Addressing challenges of bears expanding into human-populated areas, including farming and ranching lands.

Funding Uses

Supporting biologists, bear lockers, GPS collars, electric fencing, and educational tools like bear charging robots and trailers.

Distribution and Tracking

Map showing the distribution of grizzly bears in Montana and GPS tracking of bear movements for better wildlife management.

Research and Technology

Utilizing GPS tracking for population studies, habitat conservation, and conflict minimization strategies.

Public Education

Educating communities and outdoor recreationists on safe coexistence with expanding grizzly bear populations.

Population Connectivity

Studying potential pathways for male grizzly bears to move between ecosystems for genetic diversity and health.

GPS Monitoring Bear In Woods

How GPS Tracking Has Informed Policy And Conservation Strategies

GPS tracking has significantly influenced policy and conservation strategies, providing crucial insights into bear behavior, habitat use, and population dynamics. By monitoring bear movements, researchers can identify critical habitats, wildlife corridors, and areas prone to human-bear conflicts. This valuable information enables wildlife managers and policymakers to develop targeted, evidence-based conservation plans that protect both bears and their ecosystems.

One example of GPS tracking informing policy is the establishment of wildlife corridors. By analyzing bear movements and spatial data, researchers can pinpoint areas where bears frequently cross roads or come into contact with human populations. These findings can inform the construction of wildlife crossings and the implementation of traffic calming measures, ensuring safer passage for bears and reducing the risk of vehicle collisions.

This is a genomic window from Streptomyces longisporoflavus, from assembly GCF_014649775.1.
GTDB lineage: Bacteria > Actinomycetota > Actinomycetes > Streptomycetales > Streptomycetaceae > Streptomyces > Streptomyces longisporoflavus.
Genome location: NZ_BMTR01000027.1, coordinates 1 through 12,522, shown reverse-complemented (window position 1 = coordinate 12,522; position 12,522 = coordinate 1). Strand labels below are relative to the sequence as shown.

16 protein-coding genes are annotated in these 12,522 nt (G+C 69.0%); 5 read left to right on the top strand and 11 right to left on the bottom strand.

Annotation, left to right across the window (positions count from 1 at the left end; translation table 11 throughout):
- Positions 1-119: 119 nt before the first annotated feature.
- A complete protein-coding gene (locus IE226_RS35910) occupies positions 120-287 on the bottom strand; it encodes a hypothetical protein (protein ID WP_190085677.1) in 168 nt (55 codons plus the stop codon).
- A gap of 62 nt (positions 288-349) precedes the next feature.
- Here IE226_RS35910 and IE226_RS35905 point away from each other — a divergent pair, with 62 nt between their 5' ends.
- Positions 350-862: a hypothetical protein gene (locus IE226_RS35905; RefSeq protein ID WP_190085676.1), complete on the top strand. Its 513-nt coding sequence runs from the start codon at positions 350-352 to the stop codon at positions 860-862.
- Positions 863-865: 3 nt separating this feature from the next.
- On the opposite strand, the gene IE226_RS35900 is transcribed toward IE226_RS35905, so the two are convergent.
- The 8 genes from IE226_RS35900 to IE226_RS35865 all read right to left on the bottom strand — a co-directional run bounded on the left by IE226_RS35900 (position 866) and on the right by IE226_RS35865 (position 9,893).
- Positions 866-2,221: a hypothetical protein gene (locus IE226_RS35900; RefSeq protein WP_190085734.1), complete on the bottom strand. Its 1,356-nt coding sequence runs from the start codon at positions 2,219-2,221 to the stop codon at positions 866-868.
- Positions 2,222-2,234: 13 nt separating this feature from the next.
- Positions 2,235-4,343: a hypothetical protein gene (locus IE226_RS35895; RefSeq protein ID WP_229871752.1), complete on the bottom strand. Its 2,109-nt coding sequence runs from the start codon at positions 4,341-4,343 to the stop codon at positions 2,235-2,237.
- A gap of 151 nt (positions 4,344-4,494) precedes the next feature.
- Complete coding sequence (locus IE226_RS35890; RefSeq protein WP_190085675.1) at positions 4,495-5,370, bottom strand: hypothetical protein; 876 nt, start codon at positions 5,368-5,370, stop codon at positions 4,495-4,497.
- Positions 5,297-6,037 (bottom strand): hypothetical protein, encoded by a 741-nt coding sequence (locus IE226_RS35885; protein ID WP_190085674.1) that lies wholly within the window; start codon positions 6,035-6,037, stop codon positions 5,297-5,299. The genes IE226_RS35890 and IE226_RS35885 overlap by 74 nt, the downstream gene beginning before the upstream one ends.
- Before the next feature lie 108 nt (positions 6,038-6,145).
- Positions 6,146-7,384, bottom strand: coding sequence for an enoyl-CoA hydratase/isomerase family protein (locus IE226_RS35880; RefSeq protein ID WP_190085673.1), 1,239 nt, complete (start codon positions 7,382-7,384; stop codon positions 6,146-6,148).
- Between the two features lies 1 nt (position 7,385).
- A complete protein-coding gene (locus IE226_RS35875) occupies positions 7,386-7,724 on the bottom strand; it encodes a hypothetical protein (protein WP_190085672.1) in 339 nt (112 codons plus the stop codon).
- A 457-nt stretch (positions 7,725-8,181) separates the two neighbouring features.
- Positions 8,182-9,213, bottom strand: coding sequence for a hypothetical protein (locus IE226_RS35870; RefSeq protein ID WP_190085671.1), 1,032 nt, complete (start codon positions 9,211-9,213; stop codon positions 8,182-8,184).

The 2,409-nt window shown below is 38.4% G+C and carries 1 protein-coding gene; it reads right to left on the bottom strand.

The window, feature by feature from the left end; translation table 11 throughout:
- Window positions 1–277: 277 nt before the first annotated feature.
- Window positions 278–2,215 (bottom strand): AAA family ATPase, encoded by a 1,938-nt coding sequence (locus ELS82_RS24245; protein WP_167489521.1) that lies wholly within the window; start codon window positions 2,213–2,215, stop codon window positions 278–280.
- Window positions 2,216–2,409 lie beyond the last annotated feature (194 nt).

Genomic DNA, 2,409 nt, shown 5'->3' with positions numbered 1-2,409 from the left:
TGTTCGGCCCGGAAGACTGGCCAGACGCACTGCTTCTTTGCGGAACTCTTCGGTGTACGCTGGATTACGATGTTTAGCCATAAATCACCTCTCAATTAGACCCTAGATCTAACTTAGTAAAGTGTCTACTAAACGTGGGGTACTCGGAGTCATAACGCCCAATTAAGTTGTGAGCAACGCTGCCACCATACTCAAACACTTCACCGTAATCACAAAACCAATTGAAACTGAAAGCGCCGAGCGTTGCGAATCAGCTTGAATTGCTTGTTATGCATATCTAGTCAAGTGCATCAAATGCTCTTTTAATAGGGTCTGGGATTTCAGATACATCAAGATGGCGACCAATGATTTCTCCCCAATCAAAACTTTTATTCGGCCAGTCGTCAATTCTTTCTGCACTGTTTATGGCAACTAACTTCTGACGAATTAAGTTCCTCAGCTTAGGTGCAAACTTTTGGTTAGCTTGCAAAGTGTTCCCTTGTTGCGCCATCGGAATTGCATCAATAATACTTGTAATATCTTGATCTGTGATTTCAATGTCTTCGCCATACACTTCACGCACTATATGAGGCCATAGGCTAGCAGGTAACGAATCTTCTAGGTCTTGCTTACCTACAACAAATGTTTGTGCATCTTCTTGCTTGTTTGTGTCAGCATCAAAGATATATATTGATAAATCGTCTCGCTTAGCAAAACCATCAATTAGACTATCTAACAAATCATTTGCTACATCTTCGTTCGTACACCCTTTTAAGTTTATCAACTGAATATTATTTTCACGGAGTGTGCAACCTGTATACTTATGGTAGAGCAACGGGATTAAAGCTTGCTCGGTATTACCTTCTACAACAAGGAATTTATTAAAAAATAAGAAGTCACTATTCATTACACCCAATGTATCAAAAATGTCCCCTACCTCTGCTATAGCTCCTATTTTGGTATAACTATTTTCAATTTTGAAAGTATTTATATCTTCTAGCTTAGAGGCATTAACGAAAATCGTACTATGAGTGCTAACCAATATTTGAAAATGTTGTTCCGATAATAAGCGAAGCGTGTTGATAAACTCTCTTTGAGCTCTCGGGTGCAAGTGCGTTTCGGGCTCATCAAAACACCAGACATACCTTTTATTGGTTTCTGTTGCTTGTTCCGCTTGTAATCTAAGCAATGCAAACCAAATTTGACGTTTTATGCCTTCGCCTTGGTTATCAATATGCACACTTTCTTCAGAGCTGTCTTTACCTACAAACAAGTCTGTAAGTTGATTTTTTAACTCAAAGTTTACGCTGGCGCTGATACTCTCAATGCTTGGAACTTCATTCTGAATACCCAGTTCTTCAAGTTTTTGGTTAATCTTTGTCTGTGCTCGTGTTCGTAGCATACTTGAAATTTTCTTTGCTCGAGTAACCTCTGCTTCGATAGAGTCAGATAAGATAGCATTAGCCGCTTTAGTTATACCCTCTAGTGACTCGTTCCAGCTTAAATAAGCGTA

In addition to infrastructure improvements, GPS tracking data can inform land-use policies and conservation zoning. By identifying essential habitats and areas of high bear activity, policymakers can prioritize land protection and develop regulations that minimize the impact of human activities on bear populations. Ultimately, GPS tracking technology plays a pivotal role in shaping policy and conservation strategies, fostering a more sustainable coexistence between humans and bears.

Frequently Asked Questions

What Time Of Day Do Black Bears Come Out?

Black bears are typically most active during dawn and dusk. However, their behavior can change depending on food availability, weather, and human activity. According to the Yosemite Conservancy, in Yosemite National Park, bears have adjusted their schedules to avoid humans and access human food more effectively.

Are There Bears Where I Am?

To determine if bears are in your area, check for signs such as tracks, scat, and claw marks. You can also consult local wildlife management authorities or utilize GPS collars and tracking technology to monitor bear locations and movements.

How Long Should You Wait To Track A Bear?

When tracking a bear, it’s crucial to give them enough time to move away from its initial location. This ensures you’re not disrupting their natural behavior. The Yosemite bear team typically waits about 30 minutes before following a GPS-collared bear.

Can Bears Track By Scent?

Absolutely! Bears have an incredible sense of smell, allowing them to locate food and mates from miles away. They can even detect stored food inside a gas tank or an Amazon store package!

How Do You Track Black Bears?

Tracking black bears often involves identifying their home ranges, which can vary greatly among individual bears. In Yosemite National Park, the bear management program uses GPS collars to track bears and analyze their movements. You can follow Yosemite’s bears through the Yosemite Conservancy’s education center.

Continued Learning: In Alaska, the Kenai Peninsula Brown Bear Study used GPS tracking to investigate the effects of human activities on bear populations. The research highlighted the importance of wildlife corridors and identified critical habitats, ultimately contributing to the development of more effective conservation strategies.

Ryan Horban